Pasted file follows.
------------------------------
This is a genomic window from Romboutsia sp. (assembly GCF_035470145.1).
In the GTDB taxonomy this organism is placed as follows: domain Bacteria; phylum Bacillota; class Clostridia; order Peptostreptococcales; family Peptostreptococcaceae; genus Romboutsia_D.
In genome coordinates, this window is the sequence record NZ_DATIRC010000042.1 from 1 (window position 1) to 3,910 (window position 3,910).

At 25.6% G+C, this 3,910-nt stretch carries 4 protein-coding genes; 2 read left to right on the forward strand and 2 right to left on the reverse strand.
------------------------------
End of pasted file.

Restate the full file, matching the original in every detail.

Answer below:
This is a genomic window from Romboutsia sp. (assembly GCF_035470145.1).
In the GTDB taxonomy this organism is placed as follows: domain Bacteria; phylum Bacillota; class Clostridia; order Peptostreptococcales; family Peptostreptococcaceae; genus Romboutsia_D.
In genome coordinates, this window is the sequence record NZ_DATIRC010000042.1 from 1 (window position 1) to 3,910 (window position 3,910).

At 25.6% G+C, this 3,910-nt stretch carries 4 protein-coding genes; 2 read left to right on the forward strand and 2 right to left on the reverse strand.